Discover the rich stories of the Djaara People in Dja Dja Wurrung Country in this mystery story through Kalimna Park in Castlemaine. Open your eyes to stories of Land, Fire, and Sky, stories of country, stories of ancestors, stories of totems, stories of the First Peoples of this land that we soar with, and bring us hope.

Can you solve the mystery of the land of the birds, Land of Barramul?

Find out more about the mysterious adventure awaiting you below.

Land of the Birds (Castlemaine): PG Rating

Written by: Djaara storytellers with Olivia Guntarik, Photographs by: Melissa Bilton and Unsplash, Narration by: Claire Barker, Harley Douglas, Jacinta Douglas, Aunty Julie McHale, Uncle Rick Nelson, Welcome To My Homeland & Welcome to Emu Country Family Songs Shared by: Uncle Rick.

Welcome to Dja Dja Wurrung Country. You’re here to solve a mystery, one that involves stories of Country, stories of my ancestors, of our totems.

You’ve lost your memory and you’ve shrunk. Strange creatures appear across Country. Someone tells you you’ve got a mystery to solve. What is going on?

Suddenly, you’re walking the land of birds on Emu Country, Land of Barramul. Ancient stories about the First Peoples of this land float from Country and the sky. The stories demand your attention but your faulty memory is not helping.

Will you take the steps to listen, respond, and solve the mystery before your memory disappears completely?

This adventure starts at the path into Kalimna Park at the intersection of Fletcher and Campbell St in Castlemaine. This 1km walking trail will take 45-60mins to complete and contains moderately steep and rocky inclines. Dress for the weather, and bring water with you! Just download the Story City App here.

Land of Birds is part of a sound walk and cultural trail developed in partnership with Dja Dja Wurrung Clans Aboriginal Corporation and RMIT University.

Dja Dja Wurrung people are recognised as the Traditional Owners of Country extending from north of the Great Dividing Range near Daylesford, which includes the catchments of the Richardson, Avon, Avoca, Loddon and Campaspe Rivers. Dja Dja Wurrung have cared for country for centuries and as a commitment to future generations as part of Balak Kalik Manya.

We acknowledge these stories of land, water and sky.

Find out more about the creators involved below.

Aunty Julie McHale: a Palawa woman (Tasmanian Aboriginal) from the Trawlwoolway People is an adopted elder of the Jaara community. Born in Castlemaine, Aunty Julie has lived her whole life on Jaara Country.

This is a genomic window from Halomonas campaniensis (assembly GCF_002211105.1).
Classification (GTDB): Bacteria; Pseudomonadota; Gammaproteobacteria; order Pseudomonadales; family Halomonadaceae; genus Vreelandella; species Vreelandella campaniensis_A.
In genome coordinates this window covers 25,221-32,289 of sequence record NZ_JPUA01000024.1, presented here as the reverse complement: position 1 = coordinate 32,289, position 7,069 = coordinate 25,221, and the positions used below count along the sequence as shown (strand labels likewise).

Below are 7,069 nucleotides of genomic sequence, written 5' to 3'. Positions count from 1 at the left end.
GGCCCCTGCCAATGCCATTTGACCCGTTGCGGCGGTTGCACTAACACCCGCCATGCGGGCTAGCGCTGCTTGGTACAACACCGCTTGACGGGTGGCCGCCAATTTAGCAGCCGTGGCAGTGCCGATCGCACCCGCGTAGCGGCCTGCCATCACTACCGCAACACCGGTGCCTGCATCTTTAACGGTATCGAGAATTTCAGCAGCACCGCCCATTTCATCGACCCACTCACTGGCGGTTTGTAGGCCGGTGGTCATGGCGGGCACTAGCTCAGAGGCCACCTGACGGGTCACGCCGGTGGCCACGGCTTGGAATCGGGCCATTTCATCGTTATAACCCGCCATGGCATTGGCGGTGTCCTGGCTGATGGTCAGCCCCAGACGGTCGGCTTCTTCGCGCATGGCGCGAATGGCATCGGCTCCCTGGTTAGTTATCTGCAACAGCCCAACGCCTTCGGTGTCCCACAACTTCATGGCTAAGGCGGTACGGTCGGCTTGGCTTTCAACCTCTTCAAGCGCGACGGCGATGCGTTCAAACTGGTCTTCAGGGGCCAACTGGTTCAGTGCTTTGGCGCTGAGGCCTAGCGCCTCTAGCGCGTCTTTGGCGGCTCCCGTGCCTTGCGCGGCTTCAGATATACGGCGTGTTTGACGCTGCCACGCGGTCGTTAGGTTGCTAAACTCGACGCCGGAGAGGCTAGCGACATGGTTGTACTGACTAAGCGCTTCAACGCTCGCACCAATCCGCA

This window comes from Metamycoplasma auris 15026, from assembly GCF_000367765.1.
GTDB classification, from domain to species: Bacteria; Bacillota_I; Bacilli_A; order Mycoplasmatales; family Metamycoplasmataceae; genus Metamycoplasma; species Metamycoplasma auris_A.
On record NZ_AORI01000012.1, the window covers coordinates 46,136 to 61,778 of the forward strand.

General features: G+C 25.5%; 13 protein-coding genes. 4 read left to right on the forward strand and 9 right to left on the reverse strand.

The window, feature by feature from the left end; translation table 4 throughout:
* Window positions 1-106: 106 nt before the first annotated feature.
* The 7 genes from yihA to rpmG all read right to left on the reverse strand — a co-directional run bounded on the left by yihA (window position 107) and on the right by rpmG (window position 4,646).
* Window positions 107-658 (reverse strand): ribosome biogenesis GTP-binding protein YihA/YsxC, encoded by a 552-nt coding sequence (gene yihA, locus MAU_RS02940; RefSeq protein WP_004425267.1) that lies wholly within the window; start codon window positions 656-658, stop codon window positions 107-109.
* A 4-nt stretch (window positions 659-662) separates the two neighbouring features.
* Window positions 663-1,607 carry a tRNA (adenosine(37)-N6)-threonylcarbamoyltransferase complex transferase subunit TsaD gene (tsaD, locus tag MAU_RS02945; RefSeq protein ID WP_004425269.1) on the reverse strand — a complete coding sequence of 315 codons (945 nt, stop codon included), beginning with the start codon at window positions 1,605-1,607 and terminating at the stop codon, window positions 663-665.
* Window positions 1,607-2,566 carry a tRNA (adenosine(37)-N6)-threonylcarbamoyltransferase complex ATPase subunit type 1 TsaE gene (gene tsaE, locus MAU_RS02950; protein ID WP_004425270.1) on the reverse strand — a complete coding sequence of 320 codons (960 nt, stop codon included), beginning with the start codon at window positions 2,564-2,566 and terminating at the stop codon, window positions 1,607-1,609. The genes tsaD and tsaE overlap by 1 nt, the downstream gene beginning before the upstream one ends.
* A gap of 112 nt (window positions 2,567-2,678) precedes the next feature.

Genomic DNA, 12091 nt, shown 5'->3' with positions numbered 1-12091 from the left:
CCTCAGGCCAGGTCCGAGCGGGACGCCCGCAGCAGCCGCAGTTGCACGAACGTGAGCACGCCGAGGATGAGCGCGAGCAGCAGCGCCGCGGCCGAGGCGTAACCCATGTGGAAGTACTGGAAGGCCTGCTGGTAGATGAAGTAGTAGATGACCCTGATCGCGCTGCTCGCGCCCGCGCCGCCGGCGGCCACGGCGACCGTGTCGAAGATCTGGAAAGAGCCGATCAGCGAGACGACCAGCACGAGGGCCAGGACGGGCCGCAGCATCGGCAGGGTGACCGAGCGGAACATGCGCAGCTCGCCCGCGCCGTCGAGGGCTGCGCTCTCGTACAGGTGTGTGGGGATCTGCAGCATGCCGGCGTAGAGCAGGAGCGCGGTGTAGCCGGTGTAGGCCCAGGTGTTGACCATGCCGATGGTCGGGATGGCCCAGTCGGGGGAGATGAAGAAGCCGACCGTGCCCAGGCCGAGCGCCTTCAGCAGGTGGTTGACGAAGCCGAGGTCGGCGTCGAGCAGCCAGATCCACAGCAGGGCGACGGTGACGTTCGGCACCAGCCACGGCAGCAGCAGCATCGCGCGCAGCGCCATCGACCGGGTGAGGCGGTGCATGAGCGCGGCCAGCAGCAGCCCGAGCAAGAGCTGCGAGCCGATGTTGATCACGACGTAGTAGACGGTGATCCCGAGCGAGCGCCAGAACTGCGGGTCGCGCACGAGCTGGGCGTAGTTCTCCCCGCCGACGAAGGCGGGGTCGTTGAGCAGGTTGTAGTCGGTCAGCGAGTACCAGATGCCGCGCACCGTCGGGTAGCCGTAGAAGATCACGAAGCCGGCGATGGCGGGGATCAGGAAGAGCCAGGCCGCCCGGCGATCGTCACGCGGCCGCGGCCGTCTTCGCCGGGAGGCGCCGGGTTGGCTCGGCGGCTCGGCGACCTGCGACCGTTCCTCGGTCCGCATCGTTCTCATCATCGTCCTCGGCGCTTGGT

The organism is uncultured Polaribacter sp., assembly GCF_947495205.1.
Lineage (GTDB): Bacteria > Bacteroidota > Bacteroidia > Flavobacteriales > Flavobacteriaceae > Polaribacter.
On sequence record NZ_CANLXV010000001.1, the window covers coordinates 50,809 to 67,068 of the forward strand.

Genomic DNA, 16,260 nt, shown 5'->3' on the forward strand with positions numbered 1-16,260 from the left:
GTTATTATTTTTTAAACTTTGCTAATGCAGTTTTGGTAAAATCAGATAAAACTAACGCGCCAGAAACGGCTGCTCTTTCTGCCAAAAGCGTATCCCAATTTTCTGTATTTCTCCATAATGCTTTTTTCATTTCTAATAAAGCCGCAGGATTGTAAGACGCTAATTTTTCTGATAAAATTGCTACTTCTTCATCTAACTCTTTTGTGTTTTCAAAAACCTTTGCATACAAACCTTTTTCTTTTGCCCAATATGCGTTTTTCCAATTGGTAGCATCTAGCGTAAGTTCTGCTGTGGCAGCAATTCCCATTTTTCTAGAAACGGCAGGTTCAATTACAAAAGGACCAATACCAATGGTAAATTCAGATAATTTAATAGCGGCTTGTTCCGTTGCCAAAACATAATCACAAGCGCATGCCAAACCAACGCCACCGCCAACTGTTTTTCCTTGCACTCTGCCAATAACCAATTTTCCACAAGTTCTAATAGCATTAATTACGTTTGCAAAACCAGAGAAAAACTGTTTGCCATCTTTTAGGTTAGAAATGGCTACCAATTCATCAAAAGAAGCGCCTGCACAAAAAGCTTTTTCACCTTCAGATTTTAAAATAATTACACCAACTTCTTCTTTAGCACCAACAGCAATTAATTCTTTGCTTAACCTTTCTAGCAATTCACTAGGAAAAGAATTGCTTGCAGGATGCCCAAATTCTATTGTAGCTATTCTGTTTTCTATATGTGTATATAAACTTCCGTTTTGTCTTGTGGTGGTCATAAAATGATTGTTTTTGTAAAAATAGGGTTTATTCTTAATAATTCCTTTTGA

Claire Barker: Castlemaine-based Gunditjmara Claire Barker works at Gung Hoe Growers based at the Harcourt Organic Cooperative and is helping to set up a bush tucker farm to promote native plants and botanicals.

Rodney Carter: is a descendant of Dja Dja Wurrung and Yorta Yorta people and lives in Bendigo in Central Victoria. He is Chief Executive Officer of the Dja Dja Wurrung Clans Aboriginal Corporation and Dja Dja Wurrung Enterprises.

Harley Douglas: Lockwood resident and Dja Dja Wurrung man Harley Douglas is Dhelkunya Dja Project Manager – DjandakandDja Dja Wurrung Clans Aboriginal Corporation. He works on the Walking Together- Balak Kalik Manya Project focused on site-specific management plans for Kalimna Park in Castlemaine and Wildflower Drive in Bendigo. 

Jacinta Douglas: is Dja Dja Wurrung descendent studying at the University of Melbourne. She is passionate about land conservation and the sustainable care of cultural sites.

Uncle Rick Nelson: Dja Dja Wurrung Elder Uncle Rick Nelson is a senior cultural advisor for the Dja Dja Wurrung community. He coordinates Men’s Business on country to support intergenerational knowledge transmission.

Harley Dunolly-Lee: is a PhD researcher at Monash University working on Dja Dja Wurrung language re-awakening. His thesis explores past and present ecologies of the Dja Dja Wurrung language.

Sharlee Dunolly-Lee: is a Dja Dja Wurrung artist and field officer at Dja Dja Wurrung Clans Aboriginal Corporation. She was one of 100 artists chosen to paint a sculpture for the Royal Children’s Hospital’s 150th anniversary art trail.

Neil Morris: is a Yorta Yorta and Dja Dja Wurrung musician and PhD Candidate at RMIT. His research centres on heavily-impacted colonial regions in south-eastern Australia and First Nations globally with similar experiences. He is interested in how creativity shapes culture, identity and belonging in the ongoing work of archival remembrance and song keeping. 

Olivia Guntarik: is a Melbourne-based writer. She works at RMIT University.